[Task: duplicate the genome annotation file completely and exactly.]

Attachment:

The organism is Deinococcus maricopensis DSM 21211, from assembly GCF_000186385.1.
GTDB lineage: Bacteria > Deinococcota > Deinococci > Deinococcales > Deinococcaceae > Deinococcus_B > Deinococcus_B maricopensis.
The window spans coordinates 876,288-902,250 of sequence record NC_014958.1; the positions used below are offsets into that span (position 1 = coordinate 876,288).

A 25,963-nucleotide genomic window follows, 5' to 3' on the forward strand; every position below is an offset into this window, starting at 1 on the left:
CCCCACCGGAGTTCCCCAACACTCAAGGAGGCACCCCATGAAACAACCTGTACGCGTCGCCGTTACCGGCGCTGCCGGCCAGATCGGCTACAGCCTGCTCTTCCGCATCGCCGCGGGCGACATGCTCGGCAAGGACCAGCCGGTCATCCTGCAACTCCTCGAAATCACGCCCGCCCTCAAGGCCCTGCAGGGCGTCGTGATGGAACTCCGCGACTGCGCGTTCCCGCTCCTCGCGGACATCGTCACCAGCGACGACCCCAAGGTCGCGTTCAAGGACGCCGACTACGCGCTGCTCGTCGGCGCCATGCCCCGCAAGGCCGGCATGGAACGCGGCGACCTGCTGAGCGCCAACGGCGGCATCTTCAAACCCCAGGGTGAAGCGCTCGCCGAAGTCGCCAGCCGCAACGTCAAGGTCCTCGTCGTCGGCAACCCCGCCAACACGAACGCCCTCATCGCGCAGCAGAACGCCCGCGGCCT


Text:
The organism is Deinococcus maricopensis DSM 21211, from assembly GCF_000186385.1.
GTDB lineage: Bacteria > Deinococcota > Deinococci > Deinococcales > Deinococcaceae > Deinococcus_B > Deinococcus_B maricopensis.
The window spans coordinates 876,288-902,250 of sequence record NC_014958.1; the positions used below are offsets into that span (position 1 = coordinate 876,288).

A 25,963-nucleotide genomic window follows, 5' to 3' on the forward strand; every position below is an offset into this window, starting at 1 on the left:
CCCCACCGGAGTTCCCCAACACTCAAGGAGGCACCCCATGAAACAACCTGTACGCGTCGCCGTTACCGGCGCTGCCGGCCAGATCGGCTACAGCCTGCTCTTCCGCATCGCCGCGGGCGACATGCTCGGCAAGGACCAGCCGGTCATCCTGCAACTCCTCGAAATCACGCCCGCCCTCAAGGCCCTGCAGGGCGTCGTGATGGAACTCCGCGACTGCGCGTTCCCGCTCCTCGCGGACATCGTCACCAGCGACGACCCCAAGGTCGCGTTCAAGGACGCCGACTACGCGCTGCTCGTCGGCGCCATGCCCCGCAAGGCCGGCATGGAACGCGGCGACCTGCTGAGCGCCAACGGCGGCATCTTCAAACCCCAGGGTGAAGCGCTCGCCGAAGTCGCCAGCCGCAACGTCAAGGTCCTCGTCGTCGGCAACCCCGCCAACACGAACGCCCTCATCGCGCAGCAGAACGCCCGCGGCCT